Section 83(9) of the Wakf Act, 1995, provides that no appeal shall lie against any decision or order whether interim or otherwise, passed by the Tribunal established under the Act. However, in terms of proviso to Sub-Section (9) of Section 83 of the Act, any person aggrieved by the orders of the Wakf Tribunal can invoke the revisional jurisdiction of the High Court. This was held by the Himachal Pradesh high court recently in the case of Mumtaz Ahmad v. State of H.P., decided on 16 November 2016. The order was passed by a division bench of the high court comprising Chief Justice Mansoor Ahmad Mir and Justice Sandeep Sharma.
The high court referred to sub-sections (7) and (9) of Section 83 of the Wakf Act, which are reproduced below:
“(7) The decision of the Tribunal shall be final and binding upon the parties to the application and it shall have the force of a decree made by a civil court.
“(9) No appeal shall lie against any decision or order whether interim or otherwise, given or made by the Tribunal:
Provided that a High Court may, on its own motion or on the application of the Board or any person aggrieved, call for and examine the records relating to any dispute, question or other matter which has been determined by the Tribunal for the purpose of satisfying itself as to the correctness, legality or propriety of such determination and may confirm, reverse or modify such determination or pass such other order as it may think fit.”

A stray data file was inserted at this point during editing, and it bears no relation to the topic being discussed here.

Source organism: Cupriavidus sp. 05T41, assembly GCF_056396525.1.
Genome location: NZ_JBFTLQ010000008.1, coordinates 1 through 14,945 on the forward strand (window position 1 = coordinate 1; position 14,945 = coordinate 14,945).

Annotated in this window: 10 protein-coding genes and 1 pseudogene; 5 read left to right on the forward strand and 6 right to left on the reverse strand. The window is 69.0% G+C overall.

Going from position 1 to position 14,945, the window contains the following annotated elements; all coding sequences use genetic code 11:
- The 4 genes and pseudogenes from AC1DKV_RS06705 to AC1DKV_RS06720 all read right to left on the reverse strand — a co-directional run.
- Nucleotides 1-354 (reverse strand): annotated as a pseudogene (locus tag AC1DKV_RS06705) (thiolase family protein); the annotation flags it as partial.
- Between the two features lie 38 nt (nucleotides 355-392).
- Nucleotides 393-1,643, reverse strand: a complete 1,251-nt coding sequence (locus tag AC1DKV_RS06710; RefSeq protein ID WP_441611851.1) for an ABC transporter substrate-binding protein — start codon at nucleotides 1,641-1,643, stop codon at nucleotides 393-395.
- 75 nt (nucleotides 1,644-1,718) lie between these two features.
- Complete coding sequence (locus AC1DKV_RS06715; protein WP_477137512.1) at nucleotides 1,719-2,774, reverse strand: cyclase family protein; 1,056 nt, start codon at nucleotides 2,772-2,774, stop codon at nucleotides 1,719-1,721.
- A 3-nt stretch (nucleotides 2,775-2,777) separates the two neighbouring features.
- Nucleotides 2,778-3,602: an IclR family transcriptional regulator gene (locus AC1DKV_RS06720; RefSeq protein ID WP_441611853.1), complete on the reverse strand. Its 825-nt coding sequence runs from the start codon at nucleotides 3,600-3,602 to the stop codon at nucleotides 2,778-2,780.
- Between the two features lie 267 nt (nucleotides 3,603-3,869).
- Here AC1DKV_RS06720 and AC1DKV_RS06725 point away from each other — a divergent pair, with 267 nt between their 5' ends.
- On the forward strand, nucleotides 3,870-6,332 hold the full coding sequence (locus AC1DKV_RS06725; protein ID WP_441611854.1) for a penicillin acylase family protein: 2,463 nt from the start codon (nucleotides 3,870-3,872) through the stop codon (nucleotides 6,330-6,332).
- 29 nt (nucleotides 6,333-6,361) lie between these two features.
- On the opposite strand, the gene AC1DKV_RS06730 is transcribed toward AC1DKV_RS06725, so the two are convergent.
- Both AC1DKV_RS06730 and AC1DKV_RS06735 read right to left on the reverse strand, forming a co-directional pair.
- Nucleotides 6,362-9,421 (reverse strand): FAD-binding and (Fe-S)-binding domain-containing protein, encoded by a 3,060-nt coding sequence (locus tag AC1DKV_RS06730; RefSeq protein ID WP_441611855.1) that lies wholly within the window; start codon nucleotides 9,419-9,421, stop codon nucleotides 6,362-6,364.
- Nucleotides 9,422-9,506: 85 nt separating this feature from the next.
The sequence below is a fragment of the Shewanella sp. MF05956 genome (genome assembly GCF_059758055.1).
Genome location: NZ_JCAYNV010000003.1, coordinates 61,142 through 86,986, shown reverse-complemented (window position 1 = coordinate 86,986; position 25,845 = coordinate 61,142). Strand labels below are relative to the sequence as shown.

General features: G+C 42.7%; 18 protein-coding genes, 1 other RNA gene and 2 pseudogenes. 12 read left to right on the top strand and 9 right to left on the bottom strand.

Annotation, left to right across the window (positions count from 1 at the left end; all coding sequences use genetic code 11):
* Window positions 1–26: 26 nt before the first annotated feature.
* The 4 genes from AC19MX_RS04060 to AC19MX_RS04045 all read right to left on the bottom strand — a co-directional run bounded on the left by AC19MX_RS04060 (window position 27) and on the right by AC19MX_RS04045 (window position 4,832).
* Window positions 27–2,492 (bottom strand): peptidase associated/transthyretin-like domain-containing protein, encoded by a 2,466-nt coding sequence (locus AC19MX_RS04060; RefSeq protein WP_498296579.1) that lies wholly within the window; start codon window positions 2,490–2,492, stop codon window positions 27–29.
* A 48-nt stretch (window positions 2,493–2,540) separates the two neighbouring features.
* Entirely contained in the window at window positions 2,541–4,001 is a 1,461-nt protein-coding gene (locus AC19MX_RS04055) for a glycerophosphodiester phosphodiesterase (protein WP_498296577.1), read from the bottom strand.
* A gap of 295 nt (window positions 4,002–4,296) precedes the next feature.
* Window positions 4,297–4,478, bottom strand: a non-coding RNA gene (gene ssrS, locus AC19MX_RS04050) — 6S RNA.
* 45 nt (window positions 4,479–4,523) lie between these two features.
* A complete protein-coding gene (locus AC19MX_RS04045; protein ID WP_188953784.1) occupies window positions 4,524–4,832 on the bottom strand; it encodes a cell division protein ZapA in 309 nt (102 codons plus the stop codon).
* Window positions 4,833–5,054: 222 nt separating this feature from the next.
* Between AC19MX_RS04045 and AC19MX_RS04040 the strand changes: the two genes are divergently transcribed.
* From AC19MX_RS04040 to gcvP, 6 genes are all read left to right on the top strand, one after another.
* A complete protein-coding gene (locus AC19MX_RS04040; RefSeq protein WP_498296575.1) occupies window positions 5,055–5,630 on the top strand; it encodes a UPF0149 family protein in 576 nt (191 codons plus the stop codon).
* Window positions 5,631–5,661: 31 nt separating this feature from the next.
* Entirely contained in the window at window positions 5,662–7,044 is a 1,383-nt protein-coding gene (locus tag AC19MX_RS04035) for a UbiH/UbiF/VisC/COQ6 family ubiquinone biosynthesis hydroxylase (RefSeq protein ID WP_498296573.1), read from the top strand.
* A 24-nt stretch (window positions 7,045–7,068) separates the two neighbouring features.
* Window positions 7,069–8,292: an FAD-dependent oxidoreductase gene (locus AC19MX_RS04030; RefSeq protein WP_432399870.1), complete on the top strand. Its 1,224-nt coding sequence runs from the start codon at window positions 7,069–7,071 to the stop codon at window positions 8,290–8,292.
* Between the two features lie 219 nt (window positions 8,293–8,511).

Thus, the high court held that Sub Section 9 of Section 83 of the Act provides that no appeal shall lie against any decision or order whether interim or otherwise, passed by the Tribunal established under the Act. Still, it is astonishing that Writ Petitions and Regular First Appeals are being preferred by the aggrieved parties before the High Court challenging the decisions rendered by the Tribunals constituted under the Act. The court said that it was also not understandable how such appeals or writ petitions were being entertained once there is specific bar in terms of Section 83(9) of the Act that no appeal will lie against the order of the Tribunal.
However, the court clarified that in terms of proviso to Sub Section (9) of Section 83 of the Wakf Act, any person aggrieved by the orders of the Wakf Tribunals can invoke the revisional jurisdiction of the High Court. Thus, remedy is provided to the aggrieved person by way of filing revision petition and not by the medium of appeal.
The Court ordered as above while considering a bunch of petitions in this regard.
The Court also observed it is settled law that suit for eviction from wakf property is triable by a civil court and not by the Wakf Tribunal since the Act does not provide determination of dispute of eviction by the Tribunal.
Powered by TG Facebook Comments